A Charles Sturt University (CSU) student has embarked on a war on waste in the Australian beef industry.
PhD student Ms Cara Wilson from the School of Animal and Veterinary Sciences at CSU in Wagga Wagga is focussing on the waste caused by hydatid disease (Echinococcus granulosus).
Hydatid disease is caused by a tapeworm parasite which lives in the gut of dogs and produces thousands of eggs which are spread throughout the environment via the faeces of the dog. Cattle become infected by consuming grass contaminated with infected faeces. The eggs hatch in the intestine of the cow releasing a microscopic 6-hooked larva that burrows out of the intestine, enters the bloodstream and travels to various organs where they gradually develop into fluid-filled hydatid cysts.
While the disease is rarely fatal in livestock, contaminated beef product identified at slaughter is either thrown out or downgraded to pet food.
Ms Wilson said, "The wastage of beef products throughout the food chain due to this parasitic disease costs various parties in the industry including beef producers and abattoirs.
"The annual wastage could, conservatively, be as high as 5 000 tonnes across the Australian beef industry.
"However, the exact magnitude of that loss is not clear. I hope to estimate the loss as well as the risk factors associated with the infection in beef cattle.
"My research will identify where infected cattle are coming from which will enable the beef industry to target control strategies.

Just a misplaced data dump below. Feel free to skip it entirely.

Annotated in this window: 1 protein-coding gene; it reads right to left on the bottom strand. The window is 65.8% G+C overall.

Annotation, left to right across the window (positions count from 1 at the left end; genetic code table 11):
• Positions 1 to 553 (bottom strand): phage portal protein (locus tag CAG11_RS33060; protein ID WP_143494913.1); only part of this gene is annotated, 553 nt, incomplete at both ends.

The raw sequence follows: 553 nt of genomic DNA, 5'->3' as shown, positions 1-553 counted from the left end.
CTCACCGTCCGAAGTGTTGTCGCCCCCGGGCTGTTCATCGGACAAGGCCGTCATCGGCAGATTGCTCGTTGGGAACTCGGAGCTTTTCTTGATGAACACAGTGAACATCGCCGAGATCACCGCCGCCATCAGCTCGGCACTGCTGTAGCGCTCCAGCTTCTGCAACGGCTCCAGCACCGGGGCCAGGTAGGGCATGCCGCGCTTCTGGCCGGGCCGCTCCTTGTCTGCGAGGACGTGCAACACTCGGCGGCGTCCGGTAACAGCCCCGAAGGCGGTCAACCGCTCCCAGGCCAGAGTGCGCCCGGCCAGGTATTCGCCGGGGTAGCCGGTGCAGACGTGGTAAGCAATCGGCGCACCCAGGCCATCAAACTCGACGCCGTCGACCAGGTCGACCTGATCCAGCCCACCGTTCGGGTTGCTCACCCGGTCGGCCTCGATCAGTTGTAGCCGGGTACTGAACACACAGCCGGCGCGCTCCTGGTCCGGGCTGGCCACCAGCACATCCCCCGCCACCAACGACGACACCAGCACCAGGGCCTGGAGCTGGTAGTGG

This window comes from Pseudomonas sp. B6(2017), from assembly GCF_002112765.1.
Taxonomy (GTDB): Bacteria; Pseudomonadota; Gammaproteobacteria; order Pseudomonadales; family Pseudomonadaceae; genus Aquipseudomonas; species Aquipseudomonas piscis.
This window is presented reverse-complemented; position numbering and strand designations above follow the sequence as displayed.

"By quantifying the financial implications of this disease in the local industry, we will be able to calculate the financial viability of producing a vaccine for cattle. A vaccine is currently in the works for sheep and has been tested in cattle and has shown some very encouraging results.
"This project came about following my honours project where I developed a keen interest in animal health and epidemiology.
"I am fascinated with how and why disease occurs and what we can do to prevent disease and produce healthy animals."
Ms Wilson has been named the CSU winner of the Three Minute Thesis (3MT) competition for her presentation, War on waste: It's not just plastic bags. She was one of eight PhD students from the University to summarise their lengthy research in engaging three minute presentations for a panel of judges.
Second place and the People's Choice Award in the 3MT Final went to Ms Rao Shiwangni from the University's School of Biomedical Sciences for her three minute PhD presentation, Can rice kill cancer?
Ms Wilson will now go on to represent the University at the Asia-Pacific 3MT Competition in Queensland in September.
Both CSU students are members of the Graham Centre for Agricultural Innovation.